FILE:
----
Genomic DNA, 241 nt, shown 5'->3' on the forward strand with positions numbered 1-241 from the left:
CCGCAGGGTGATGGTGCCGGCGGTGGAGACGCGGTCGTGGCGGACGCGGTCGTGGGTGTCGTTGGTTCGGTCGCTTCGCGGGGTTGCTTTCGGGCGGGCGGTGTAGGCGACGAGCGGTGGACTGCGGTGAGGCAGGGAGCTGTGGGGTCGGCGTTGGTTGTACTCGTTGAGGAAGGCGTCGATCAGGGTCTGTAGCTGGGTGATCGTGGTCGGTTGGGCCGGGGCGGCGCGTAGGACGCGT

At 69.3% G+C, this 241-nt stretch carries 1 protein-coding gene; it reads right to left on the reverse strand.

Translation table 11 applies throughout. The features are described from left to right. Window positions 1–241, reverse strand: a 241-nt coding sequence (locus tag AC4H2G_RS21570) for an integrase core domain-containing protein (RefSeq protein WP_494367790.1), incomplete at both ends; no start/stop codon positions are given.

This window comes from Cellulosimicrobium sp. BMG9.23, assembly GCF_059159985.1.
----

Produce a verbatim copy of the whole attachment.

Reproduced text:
Genomic DNA, 241 nt, shown 5'->3' on the forward strand with positions numbered 1-241 from the left:
CCGCAGGGTGATGGTGCCGGCGGTGGAGACGCGGTCGTGGCGGACGCGGTCGTGGGTGTCGTTGGTTCGGTCGCTTCGCGGGGTTGCTTTCGGGCGGGCGGTGTAGGCGACGAGCGGTGGACTGCGGTGAGGCAGGGAGCTGTGGGGTCGGCGTTGGTTGTACTCGTTGAGGAAGGCGTCGATCAGGGTCTGTAGCTGGGTGATCGTGGTCGGTTGGGCCGGGGCGGCGCGTAGGACGCGT

At 69.3% G+C, this 241-nt stretch carries 1 protein-coding gene; it reads right to left on the reverse strand.

Translation table 11 applies throughout. The features are described from left to right. Window positions 1–241, reverse strand: a 241-nt coding sequence (locus tag AC4H2G_RS21570) for an integrase core domain-containing protein (RefSeq protein WP_494367790.1), incomplete at both ends; no start/stop codon positions are given.

This window comes from Cellulosimicrobium sp. BMG9.23, assembly GCF_059159985.1.